Keeping bakery products fresh

by Martina Mollenhauer and Christof Schricke Mühlenchemie
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Fresh loaf of sliced bread
U.S. consumers expect bread to have a long shelf life.
 

KANSAS CITY — In the United States, most consumers choose sliced, wrapped bread from the supermarket. The longer a loaf stays soft and succulent, the more likely it is to be bought, so anti-staling is increasingly becoming a topic in the production process, too. The latest generation of enzyme systems can keep bakery products fresh significantly longer — not only increasing their enjoyment value, but also improving their cost-effectiveness and reducing their environmental impact.

Most U.S. consumers have a clear idea of what their bread should be like: wrapped, sliced, with a high volume and a soft crumb. Bread is bought during the weekly shopping expedition to the supermarket; artisan bakeries play only a subordinate role in the United States.

Large retail chains stock a selection of more than 50 varieties. Besides the classic type made from light-colored wheat flour there are sliced loaves containing rye or wholemeal flour, with grains and seeds, with sour dough, with dietary fibers or oatmeal, in “farmhouse style,” as low-carb or fat-free variants, and many other varieties.

Bread consumption in the United States is currently declining slightly because of a change in eating habits, but bread is still an important staple food that is usually eaten toasted or as a filled sandwich.

Long shelf life urged

There is a great demand in the food trade for loaves with an extremely long shelf life. As a result of hygiene measures, customers can still buy a quality loaf with pleasant freshness and elasticity even days after its production. So the service interval for the shelves can be extended and the return of stale goods reduced. This helps to increase a company’s profitability and improve its sustainability balance.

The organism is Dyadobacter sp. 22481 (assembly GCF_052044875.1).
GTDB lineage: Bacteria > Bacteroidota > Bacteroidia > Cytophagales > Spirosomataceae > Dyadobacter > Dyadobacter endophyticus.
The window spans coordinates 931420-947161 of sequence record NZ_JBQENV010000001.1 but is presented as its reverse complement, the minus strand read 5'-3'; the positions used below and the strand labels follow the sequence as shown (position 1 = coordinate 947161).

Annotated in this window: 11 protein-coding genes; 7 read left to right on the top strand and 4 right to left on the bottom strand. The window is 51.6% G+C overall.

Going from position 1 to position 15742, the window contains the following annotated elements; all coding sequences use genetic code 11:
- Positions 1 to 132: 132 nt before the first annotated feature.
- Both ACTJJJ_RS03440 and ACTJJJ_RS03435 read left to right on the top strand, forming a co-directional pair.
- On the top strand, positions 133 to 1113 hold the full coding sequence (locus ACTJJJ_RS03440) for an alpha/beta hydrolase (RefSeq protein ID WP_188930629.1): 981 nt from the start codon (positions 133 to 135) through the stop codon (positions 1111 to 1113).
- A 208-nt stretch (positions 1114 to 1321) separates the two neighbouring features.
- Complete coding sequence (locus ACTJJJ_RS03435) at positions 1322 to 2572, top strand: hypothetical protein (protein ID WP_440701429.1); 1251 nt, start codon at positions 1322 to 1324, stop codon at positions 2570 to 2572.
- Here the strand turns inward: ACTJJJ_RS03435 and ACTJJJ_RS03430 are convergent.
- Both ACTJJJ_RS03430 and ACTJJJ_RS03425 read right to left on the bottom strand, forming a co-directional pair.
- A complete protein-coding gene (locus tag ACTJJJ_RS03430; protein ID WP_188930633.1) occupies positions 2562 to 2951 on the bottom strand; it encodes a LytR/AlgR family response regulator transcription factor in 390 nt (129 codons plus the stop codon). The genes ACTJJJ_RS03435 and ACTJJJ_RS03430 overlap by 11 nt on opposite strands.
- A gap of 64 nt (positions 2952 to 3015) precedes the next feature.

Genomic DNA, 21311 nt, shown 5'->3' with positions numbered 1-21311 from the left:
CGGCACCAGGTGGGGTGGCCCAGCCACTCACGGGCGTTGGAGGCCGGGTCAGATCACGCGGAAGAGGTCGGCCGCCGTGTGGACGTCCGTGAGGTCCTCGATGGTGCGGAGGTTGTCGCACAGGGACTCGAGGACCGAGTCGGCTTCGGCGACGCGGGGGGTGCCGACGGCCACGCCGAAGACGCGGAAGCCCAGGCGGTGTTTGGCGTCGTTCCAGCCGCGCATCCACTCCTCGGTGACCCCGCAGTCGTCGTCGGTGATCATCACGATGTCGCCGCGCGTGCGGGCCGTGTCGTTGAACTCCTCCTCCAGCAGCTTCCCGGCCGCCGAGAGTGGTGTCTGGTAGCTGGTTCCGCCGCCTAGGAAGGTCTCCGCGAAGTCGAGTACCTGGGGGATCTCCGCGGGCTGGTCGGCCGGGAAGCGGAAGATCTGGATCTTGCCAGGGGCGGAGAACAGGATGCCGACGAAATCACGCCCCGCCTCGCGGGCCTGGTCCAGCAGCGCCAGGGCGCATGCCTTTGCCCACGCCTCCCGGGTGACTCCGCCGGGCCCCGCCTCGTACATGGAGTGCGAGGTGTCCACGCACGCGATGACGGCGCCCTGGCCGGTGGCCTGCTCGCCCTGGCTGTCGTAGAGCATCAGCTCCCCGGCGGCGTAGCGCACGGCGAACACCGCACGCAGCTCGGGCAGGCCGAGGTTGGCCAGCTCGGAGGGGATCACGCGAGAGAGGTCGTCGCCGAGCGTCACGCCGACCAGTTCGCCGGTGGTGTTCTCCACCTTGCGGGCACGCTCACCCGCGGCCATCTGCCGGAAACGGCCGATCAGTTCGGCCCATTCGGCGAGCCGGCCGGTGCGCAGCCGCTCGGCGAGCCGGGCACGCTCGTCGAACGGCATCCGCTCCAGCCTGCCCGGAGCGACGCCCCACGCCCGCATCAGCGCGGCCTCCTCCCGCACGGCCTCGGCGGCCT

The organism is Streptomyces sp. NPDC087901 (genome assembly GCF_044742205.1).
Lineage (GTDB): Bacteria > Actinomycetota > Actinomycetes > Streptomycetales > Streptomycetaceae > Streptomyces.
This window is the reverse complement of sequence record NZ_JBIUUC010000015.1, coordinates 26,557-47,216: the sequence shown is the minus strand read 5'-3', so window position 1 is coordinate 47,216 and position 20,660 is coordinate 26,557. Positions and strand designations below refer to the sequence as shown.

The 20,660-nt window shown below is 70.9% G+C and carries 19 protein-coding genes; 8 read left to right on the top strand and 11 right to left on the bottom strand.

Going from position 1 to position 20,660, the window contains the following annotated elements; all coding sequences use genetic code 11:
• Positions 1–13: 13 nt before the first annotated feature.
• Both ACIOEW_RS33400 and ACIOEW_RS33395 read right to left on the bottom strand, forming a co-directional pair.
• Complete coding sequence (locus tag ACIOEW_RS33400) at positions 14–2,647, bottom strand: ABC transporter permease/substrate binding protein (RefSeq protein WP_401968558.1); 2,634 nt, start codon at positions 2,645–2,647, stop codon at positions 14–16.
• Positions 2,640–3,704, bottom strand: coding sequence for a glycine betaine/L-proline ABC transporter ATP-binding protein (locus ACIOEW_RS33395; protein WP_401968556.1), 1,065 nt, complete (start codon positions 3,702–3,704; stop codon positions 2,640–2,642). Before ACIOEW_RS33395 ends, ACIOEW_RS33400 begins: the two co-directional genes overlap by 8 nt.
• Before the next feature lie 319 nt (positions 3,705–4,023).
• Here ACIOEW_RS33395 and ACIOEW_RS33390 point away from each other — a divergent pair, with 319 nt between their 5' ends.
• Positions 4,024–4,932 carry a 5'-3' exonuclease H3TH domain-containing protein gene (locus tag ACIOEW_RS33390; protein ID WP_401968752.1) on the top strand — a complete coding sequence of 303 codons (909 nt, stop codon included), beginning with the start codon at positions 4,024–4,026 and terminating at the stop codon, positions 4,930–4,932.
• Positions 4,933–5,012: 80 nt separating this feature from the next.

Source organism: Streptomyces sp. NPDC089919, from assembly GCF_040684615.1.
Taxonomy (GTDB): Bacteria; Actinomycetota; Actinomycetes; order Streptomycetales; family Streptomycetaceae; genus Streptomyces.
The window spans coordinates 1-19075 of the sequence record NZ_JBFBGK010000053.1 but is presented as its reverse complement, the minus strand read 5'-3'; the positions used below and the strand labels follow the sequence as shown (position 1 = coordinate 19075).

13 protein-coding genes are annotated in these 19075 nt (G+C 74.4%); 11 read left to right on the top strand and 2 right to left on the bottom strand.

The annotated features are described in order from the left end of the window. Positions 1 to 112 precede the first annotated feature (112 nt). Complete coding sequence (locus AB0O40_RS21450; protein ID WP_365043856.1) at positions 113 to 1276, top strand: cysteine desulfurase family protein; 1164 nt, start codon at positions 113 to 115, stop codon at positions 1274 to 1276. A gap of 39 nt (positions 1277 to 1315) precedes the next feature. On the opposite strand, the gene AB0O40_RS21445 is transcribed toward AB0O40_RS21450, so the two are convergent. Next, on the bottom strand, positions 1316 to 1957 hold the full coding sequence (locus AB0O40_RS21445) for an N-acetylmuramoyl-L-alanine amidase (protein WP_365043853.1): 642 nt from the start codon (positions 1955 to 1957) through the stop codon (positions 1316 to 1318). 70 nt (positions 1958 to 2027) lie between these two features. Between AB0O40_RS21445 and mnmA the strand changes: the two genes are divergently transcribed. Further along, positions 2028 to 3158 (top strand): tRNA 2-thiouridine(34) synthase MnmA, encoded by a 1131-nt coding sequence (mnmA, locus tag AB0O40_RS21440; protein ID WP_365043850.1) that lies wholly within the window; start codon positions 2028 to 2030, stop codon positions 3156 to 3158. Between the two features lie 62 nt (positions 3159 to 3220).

In the consumers’ homes, it generally takes several days for an opened pack to be used up, so the microbiological and structural stability of the goods is an important quality attribute. However, as far as the fresh keeping is concerned, the right mouthfeel has now become an additional criterion, besides the elasticity and the structure of the crumb. Sensory deficits are no longer accepted. U.S. customers expect the enjoyment value of their favorite bread to remain unchanged for as long as possible.

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READER COMMENTS (1)

By Dean Kasper 8/22/2017 6:03:40 AM
I found several disturbing and inaccurate claims in this article. Commercial wholesale bread today has been designed for long shelf life not because of customer demand, but for cost savings in distribution for the baker. The consumer acceptance and infrequency of purchase because of poorer quality is why the long shelf life is required. They need the shelf life in order to sell the bread. It is a vicious cycle in order to keep the bakeries running. If the bakers produced bread based on the frequency of sale or purchase by the consumer they would have to shut down bakeries. Most wholesale bread today smells and taste bad due to high levels of preservatives and eats like fly paper due to the gummy crumb character as result of the enzymes that liquefy the starch of the flour. One only has to walk the bread isle of the supermarket to find the most unappetizing aromas in the store. It certainly doesn't smell like fresh baked bread and doesn't make you excited about purchasing these choice smells and take them home to burst open the package to consume the product inside. The baking industry continues to shoot themselves in the foot every time they look to extend shelf life. The sponge and dough system will actually reduce dough absorption versus a straight dough process. There is way too much inaccurate information regarding health and nutrition being published and broadcast by unqualified sources.